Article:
country’s previous constitutions in its stead. In either case, the
generals have already taken steps to ensure that their presence will
again be felt heavily throughout Thailand for many years to come.’’

Analysts like Thitinan Pongsudhirak say that the junta has
spent the last nine months ‘’gradually institutionalising the
military’s role in politics’’ to ensure that the it ‘’remains as a body
with influence after the parliamentary elections.’’

Consequently, the coup leaders are shredding the compliments
the military were showered with last year for driving from power former
prime minister Thaksin Shinawatra through the putsch, said Thitinan,
who is the director of the Institute of Security and International
Studies at Bangkok’s Chulalongkorn University. ‘’The statements then
that it was a good coup have become a myth.’’

Of particular concern, he explained in an interview, were the
‘’subtle and sophisticated ways’’ in which the junta has been shaping
its political agenda, often doing so ‘’within the law’’ to avoid overt
criticism. The dramatic spike in the military budget is a case in
point, where defence spending has gone up by 66 percent in the two
national budgets presented to the country’s army-appointed parliament
since last year’s coup. The defence bill for the 2007-2008 budget is
4.5 billion US dollars.

As alarming to human rights groups is the junta’s move to
resurrect a security law that was used during the Cold War to go after
members of the Communist Party of Thailand and others deemed enemies of
the state. The Internal Security Act, which the junta wants passed by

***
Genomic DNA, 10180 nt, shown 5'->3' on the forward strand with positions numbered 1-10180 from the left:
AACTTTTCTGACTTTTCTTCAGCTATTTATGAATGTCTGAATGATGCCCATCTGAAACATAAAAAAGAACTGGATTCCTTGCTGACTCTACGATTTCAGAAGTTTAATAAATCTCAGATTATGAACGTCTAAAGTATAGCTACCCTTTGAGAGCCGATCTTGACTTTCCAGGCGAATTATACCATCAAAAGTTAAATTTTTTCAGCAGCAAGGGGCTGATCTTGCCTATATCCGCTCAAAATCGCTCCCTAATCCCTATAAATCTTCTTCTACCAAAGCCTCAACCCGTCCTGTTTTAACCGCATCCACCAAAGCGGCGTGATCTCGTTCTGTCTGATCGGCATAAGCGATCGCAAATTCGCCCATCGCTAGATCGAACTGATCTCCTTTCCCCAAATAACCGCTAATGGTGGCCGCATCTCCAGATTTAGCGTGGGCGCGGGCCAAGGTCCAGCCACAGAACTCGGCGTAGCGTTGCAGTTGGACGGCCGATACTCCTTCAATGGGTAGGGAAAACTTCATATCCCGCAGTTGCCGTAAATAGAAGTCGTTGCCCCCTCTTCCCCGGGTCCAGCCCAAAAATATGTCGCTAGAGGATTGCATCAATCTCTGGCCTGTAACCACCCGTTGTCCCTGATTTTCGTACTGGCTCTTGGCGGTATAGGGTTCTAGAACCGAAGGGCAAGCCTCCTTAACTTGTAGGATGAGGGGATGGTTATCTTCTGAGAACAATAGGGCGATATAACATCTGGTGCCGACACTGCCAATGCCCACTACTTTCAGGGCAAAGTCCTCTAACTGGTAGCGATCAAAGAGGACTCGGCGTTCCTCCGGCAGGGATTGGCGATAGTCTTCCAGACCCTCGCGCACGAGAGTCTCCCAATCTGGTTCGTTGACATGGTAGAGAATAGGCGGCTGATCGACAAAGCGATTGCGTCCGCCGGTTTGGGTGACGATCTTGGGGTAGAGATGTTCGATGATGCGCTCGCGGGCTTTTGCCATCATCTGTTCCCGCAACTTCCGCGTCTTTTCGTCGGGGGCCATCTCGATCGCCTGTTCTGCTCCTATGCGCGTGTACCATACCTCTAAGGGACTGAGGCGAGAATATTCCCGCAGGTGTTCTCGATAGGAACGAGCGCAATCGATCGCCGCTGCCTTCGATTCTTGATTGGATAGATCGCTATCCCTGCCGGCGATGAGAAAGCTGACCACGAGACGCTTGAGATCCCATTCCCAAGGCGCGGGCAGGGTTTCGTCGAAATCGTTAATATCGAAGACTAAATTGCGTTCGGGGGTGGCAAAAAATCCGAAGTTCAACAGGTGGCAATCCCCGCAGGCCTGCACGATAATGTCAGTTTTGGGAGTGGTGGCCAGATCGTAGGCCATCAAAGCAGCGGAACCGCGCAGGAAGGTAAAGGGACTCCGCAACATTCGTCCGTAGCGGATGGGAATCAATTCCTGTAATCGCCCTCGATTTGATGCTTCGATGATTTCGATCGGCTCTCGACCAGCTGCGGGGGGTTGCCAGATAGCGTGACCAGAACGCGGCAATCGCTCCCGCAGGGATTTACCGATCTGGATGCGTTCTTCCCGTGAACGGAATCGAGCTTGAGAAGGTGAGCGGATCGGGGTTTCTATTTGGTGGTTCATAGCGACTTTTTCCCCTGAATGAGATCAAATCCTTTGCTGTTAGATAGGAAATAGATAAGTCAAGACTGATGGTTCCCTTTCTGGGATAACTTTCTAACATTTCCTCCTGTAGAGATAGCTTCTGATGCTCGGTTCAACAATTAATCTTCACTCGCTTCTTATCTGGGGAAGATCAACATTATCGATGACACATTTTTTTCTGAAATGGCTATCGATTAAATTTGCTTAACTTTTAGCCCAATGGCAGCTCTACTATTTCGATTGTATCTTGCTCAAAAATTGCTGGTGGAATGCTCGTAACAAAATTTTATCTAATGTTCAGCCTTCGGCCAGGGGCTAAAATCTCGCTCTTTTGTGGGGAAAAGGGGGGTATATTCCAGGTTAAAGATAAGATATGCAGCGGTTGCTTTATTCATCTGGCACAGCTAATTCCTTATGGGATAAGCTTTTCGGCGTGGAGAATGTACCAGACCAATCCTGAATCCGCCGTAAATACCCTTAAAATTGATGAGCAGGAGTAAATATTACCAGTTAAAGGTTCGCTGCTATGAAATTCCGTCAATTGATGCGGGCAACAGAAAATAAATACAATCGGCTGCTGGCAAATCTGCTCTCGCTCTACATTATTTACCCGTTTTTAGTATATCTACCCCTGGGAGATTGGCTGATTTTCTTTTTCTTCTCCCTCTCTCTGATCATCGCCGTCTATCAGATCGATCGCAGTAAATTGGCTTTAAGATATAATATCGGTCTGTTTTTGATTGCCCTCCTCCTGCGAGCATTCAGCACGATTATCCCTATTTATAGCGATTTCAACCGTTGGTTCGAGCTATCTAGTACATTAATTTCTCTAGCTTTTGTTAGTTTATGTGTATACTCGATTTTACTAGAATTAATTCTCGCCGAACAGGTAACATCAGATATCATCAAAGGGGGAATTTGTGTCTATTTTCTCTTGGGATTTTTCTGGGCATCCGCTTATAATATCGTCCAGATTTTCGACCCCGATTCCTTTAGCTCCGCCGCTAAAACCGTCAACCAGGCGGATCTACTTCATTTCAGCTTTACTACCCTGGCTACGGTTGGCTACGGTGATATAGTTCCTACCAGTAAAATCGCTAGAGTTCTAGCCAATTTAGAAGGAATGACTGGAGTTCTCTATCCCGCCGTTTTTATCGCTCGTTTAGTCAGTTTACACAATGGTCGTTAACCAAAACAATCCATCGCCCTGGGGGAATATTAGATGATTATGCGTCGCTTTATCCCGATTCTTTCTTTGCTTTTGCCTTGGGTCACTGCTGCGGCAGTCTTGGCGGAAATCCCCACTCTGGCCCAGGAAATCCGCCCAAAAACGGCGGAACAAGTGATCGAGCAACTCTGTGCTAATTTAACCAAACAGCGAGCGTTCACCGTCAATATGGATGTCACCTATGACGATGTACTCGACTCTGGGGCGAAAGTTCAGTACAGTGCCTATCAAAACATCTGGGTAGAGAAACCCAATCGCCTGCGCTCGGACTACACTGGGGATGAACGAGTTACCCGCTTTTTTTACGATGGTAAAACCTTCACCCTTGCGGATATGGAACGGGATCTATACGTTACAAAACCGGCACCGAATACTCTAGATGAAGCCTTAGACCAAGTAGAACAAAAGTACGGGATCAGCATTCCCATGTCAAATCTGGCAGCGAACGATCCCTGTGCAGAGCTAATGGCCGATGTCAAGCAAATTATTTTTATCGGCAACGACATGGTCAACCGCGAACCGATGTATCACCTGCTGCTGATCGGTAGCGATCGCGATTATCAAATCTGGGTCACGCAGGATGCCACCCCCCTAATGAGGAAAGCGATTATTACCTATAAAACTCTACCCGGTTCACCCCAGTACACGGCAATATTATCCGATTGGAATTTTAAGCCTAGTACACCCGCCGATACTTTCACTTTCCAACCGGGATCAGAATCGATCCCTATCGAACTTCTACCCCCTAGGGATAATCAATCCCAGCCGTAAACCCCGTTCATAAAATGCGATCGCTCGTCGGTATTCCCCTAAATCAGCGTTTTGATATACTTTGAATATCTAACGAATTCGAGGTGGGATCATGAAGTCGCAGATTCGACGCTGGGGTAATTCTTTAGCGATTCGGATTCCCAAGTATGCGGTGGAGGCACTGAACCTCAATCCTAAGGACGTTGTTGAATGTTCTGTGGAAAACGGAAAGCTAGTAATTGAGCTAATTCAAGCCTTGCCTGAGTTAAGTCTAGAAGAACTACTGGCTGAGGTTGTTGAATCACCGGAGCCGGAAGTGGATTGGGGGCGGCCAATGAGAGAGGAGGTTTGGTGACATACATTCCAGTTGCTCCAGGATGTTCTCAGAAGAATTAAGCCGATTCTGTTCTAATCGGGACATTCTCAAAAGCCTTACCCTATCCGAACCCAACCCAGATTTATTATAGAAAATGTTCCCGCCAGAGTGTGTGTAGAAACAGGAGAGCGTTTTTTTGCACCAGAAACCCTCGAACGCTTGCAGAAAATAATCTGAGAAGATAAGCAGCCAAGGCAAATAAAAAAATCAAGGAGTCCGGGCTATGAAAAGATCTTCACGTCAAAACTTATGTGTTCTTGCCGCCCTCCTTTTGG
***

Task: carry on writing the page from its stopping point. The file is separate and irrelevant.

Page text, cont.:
the members of the parliament that it appointed, is ‘’the key measure
to re-establish the Army as a government within government,’’ noted a
respected commentator who writes under the pseudonym ‘Chang Noi’ in
Monday’s edition of ‘The Nation’.

‘’What the law does is give massive new powers to the army
chief,’’ adds Chang Noi. ‘’It make him in many ways more powerful than
the prime minister, and not answerable to anyone.’’

If approved, the act will see the return of the Internal
Security Operations Command (ISOC). Among the powers at this
military-run agency’s disposal would be to ban public assemblies, block
roads, detain suspects for up to 30 days without any charges, hold
people deemed threats to national security, conduct searches on
premises without any warrants, confine people to house arrests, and
seize and confiscate anything considered suspicious.

But the Thai military will not have a free run with such plans, says
Thanet Aphornsuvan, assistant professor of history at Bangkok’s
Thammasat University. ‘’They will be aware of what happened in 1992.
They will probably want to follow the public mood before making a
decision; even Gen. Sonthi’s plans to become the prime minister.’’

That year saw a bloody showdown between the military and a
pro-democracy movement on the streets of Bangkok, resulting in over 40
deaths and over 100 people going missing. It came after Gen. Suchinda
Kraprayoon, who had come to power through a coup the previous year,
refused to hand over authority to a civilian government following a
general election. He took on the role of prime minister with the
support of five political parties after resigning in April 1992 as the
supreme commander-in-chief and head of the military.